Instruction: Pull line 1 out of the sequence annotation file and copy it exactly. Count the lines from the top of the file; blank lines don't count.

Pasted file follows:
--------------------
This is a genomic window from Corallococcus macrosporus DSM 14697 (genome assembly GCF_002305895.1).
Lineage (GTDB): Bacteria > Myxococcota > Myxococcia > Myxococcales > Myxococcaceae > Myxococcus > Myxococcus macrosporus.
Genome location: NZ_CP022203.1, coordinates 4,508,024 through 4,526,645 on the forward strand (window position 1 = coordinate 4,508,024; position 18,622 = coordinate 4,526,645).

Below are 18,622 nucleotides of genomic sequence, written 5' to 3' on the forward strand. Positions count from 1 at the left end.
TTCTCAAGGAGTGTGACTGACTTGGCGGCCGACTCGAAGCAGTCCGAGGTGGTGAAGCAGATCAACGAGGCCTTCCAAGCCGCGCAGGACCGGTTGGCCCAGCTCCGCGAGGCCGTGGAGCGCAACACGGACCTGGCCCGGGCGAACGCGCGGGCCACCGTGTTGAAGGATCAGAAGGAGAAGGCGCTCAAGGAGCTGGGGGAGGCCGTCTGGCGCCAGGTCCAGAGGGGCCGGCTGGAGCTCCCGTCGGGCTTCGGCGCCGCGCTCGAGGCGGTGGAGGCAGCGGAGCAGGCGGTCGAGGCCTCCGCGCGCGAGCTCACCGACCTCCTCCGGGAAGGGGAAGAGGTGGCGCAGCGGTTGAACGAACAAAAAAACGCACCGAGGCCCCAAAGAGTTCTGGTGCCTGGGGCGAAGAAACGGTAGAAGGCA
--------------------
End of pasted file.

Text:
This is a genomic window from Corallococcus macrosporus DSM 14697 (genome assembly GCF_002305895.1).